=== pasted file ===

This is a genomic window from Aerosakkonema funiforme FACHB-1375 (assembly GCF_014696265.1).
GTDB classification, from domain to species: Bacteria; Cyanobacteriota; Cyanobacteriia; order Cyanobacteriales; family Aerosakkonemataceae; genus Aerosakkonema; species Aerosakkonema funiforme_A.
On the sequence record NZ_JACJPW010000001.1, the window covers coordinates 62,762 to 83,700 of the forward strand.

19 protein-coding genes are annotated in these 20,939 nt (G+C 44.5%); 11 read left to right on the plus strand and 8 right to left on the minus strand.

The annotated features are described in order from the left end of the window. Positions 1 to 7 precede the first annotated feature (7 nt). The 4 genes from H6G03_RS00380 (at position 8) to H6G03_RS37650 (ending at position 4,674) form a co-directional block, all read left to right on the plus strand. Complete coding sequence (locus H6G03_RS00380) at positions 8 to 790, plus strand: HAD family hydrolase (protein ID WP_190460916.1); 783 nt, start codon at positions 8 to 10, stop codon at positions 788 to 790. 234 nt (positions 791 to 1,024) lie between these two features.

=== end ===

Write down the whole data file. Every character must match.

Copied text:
This is a genomic window from Aerosakkonema funiforme FACHB-1375 (assembly GCF_014696265.1).
GTDB classification, from domain to species: Bacteria; Cyanobacteriota; Cyanobacteriia; order Cyanobacteriales; family Aerosakkonemataceae; genus Aerosakkonema; species Aerosakkonema funiforme_A.
On the sequence record NZ_JACJPW010000001.1, the window covers coordinates 62,762 to 83,700 of the forward strand.

19 protein-coding genes are annotated in these 20,939 nt (G+C 44.5%); 11 read left to right on the plus strand and 8 right to left on the minus strand.

The annotated features are described in order from the left end of the window. Positions 1 to 7 precede the first annotated feature (7 nt). The 4 genes from H6G03_RS00380 (at position 8) to H6G03_RS37650 (ending at position 4,674) form a co-directional block, all read left to right on the plus strand. Complete coding sequence (locus H6G03_RS00380) at positions 8 to 790, plus strand: HAD family hydrolase (protein ID WP_190460916.1); 783 nt, start codon at positions 8 to 10, stop codon at positions 788 to 790. 234 nt (positions 791 to 1,024) lie between these two features.